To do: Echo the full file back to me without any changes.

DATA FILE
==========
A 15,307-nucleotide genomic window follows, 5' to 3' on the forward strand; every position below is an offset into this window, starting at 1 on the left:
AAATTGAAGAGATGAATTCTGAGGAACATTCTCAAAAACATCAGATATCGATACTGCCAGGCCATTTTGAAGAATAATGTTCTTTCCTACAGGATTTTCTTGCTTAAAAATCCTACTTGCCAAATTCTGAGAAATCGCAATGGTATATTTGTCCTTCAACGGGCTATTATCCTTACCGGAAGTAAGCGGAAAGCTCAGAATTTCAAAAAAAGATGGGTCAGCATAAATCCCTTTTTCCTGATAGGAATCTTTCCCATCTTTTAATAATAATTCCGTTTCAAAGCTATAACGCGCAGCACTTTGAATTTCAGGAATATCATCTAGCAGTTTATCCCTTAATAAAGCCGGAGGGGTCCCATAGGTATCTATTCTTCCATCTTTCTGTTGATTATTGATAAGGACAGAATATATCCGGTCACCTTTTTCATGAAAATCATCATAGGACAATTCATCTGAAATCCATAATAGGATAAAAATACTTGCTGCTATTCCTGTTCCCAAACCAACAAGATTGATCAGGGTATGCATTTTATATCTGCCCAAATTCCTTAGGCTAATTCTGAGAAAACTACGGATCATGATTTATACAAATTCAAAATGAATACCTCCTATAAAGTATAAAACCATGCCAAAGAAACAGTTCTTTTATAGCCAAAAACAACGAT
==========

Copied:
A 15,307-nucleotide genomic window follows, 5' to 3' on the forward strand; every position below is an offset into this window, starting at 1 on the left:
AAATTGAAGAGATGAATTCTGAGGAACATTCTCAAAAACATCAGATATCGATACTGCCAGGCCATTTTGAAGAATAATGTTCTTTCCTACAGGATTTTCTTGCTTAAAAATCCTACTTGCCAAATTCTGAGAAATCGCAATGGTATATTTGTCCTTCAACGGGCTATTATCCTTACCGGAAGTAAGCGGAAAGCTCAGAATTTCAAAAAAAGATGGGTCAGCATAAATCCCTTTTTCCTGATAGGAATCTTTCCCATCTTTTAATAATAATTCCGTTTCAAAGCTATAACGCGCAGCACTTTGAATTTCAGGAATATCATCTAGCAGTTTATCCCTTAATAAAGCCGGAGGGGTCCCATAGGTATCTATTCTTCCATCTTTCTGTTGATTATTGATAAGGACAGAATATATCCGGTCACCTTTTTCATGAAAATCATCATAGGACAATTCATCTGAAATCCATAATAGGATAAAAATACTTGCTGCTATTCCTGTTCCCAAACCAACAAGATTGATCAGGGTATGCATTTTATATCTGCCCAAATTCCTTAGGCTAATTCTGAGAAAACTACGGATCATGATTTATACAAATTCAAAATGAATACCTCCTATAAAGTATAAAACCATGCCAAAGAAACAGTTCTTTTATAGCCAAAAACAACGAT